Premier League clubs have broken the record for transfer spending during the January window with a £440 million ($542 million) spree, according to sports finance expert Deloitte. By Tuesday morning, the gross spending by Premier League clubs had surpassed the competition's previous high of £430 million ($530 million) in January 2018.
Funded by their new owners, Chelsea has fueled the English top-flight's record-breaking January. The Blues have spent around £180 million ($222 million) this month, with Ukranian winger Mykhailo Mudryk joining from Shakhtar Donetsk in a deal reportedly worth £88.5 million ($109 million). Chelsea also brought in forward David Fofana from Molde, defender Benoit Badiashile from Monaco, midfielder Andrey Santos from Vasco da Gama and PSV Eindhoven's winger Noni Madueke.
Netherlands forward Cody Gakpo joined Liverpool from PSV for £44 million ($54 million) in another big January deal. There is still one week left before the January window closes, leaving room for the new record to rise even higher.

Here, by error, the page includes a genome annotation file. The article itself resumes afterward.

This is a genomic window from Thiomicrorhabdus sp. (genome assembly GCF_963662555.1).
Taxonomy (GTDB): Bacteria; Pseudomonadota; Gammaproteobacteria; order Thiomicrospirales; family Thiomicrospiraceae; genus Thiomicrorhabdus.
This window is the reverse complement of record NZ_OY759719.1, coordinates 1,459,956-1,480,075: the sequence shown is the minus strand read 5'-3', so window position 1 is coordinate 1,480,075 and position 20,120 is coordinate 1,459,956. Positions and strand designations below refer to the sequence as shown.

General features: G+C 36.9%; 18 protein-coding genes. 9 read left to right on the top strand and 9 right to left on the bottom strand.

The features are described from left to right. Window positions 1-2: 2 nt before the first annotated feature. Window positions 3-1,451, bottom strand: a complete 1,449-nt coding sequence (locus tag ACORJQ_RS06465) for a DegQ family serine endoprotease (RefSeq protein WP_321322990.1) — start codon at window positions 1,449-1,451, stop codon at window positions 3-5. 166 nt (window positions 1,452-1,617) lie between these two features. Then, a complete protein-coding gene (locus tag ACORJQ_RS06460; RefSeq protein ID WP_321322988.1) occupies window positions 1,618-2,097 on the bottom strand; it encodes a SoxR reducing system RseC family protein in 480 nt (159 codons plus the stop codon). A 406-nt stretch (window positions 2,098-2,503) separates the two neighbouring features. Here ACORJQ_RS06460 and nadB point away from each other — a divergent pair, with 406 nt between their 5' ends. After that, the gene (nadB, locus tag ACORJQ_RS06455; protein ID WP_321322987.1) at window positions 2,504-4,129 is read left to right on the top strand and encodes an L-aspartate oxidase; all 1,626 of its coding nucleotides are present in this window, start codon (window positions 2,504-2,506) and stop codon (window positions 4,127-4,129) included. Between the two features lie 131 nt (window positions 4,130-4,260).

In the January 2022 window, Deloitte said Premier League clubs' gross spend was £105 million ($129 million) with one week to go and finished up at £295 million ($263 million).
"January 2023 has already surpassed the record spent during any previous winter window as Premier League clubs look to reinforce their squads ahead of a crucial second half of the season," Calum Ross, assistant director in Deloitte's Sports Business Group said. "The 2022-23 season has seen clubs invest heavily in their squads, and to date this season Premier League clubs have spent more than £2.4 billion ($3 billion) on player transfers.
"New ownership and an availability of financial resources to pay significant sums to maximize performance continue to be key contributors towards record spending levels. While this level of spending illustrates Premier League clubs' recovery post-pandemic, the importance of long-term financial planning and focus on financial sustainability should continue to be a priority."
The new winter record follows the record-breaking £1.9 billion ($2.3 billion) spent last summer.
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